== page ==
A recent government survey has revealed an increasing number of Egyptians are struggling to clothe and feed themselves whilst keeping a roof over their heads. The report by the Egyptian Food Observatory found that of the 1680 households surveyed in September 2012, 86% said their income was insufficient to cover their monthly food, clothes and shelter bill. This marked a rise from 74% back in 2012. In an effort to cope with this growing food divide, many families reported adopting extreme coping strategies such as borrowing food and money. Indeed, overall 81.4% of households surveyed said their income was insufficient to meet their monthly food needs.
“Consuming cheaper food items overtook “borrowing” relative to the previous quarter, suggesting that vulnerable households are adopting more radical coping mechanisms where incomes do not suffice,” said the report. “Other coping strategies adopted included; reducing food intake either by reducing food portions or the number of meals, buying on credit.”
The highest percentage of households surveyed stating their income was insufficient to meet their monthly food needs was recorded in Fayoum (93.3%), followed by Matrouh (92.9%). Average spend on food and beverages amongst vulnerable households constituted 61.7% of total household spend this quarter, compared to the national average of 40%.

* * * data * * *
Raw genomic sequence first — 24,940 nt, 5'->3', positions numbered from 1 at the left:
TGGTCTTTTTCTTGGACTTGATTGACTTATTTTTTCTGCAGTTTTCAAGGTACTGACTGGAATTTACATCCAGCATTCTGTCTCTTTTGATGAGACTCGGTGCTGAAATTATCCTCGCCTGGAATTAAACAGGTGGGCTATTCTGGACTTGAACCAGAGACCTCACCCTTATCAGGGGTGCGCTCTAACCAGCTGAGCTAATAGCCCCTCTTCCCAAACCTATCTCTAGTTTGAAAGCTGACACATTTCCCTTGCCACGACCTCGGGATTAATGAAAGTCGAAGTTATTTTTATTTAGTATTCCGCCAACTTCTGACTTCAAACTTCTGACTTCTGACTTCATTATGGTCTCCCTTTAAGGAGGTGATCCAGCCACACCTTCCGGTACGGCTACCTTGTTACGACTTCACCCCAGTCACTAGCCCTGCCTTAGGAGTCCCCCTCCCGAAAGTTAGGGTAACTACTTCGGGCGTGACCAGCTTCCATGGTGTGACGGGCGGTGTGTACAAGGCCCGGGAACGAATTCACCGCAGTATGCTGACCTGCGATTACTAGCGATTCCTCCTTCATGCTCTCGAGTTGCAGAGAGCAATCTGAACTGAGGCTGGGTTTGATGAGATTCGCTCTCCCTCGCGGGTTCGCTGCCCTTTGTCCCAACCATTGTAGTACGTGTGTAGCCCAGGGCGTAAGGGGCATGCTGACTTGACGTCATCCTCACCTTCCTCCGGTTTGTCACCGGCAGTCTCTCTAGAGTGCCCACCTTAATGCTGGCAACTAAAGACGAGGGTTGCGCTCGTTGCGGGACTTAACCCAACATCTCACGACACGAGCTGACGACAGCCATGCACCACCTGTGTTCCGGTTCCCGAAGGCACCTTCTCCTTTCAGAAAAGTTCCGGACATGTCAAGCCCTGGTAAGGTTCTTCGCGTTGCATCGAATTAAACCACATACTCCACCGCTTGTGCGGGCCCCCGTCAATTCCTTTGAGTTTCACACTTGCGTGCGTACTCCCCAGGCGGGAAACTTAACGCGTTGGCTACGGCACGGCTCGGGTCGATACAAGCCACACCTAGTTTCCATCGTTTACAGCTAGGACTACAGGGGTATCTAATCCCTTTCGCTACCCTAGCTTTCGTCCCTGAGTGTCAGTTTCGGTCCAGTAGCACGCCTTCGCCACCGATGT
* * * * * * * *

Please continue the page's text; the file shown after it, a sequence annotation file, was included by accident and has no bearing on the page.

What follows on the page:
Another major issue that the report highlighted was the inadequate Baladi (Local) Bread Subsidy System which fails to control how much bread a person can access and tends to produce poor quality bread. As such, this (and the very long queues) puts off many people and they are then forced to buy non-subsidised bread which is 5-10 times the cost.
The rising cost of basic food is what brought many Egyptians onto the streets during the Arab Spring. It’s also what seems to be keeping them there. Writing in the Arabist, Issandr El Amrani added that whilst the government has acknowledged across-the-board food price inflation on a range of commodities, the government has also advised citizens not to over-eat. “Really,” he remarked. “Still wonder why Egyptians are protesting?”
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: Photo of Egyptian man walk in the market of Aswan via ChameleonsEye / Shutterstock.com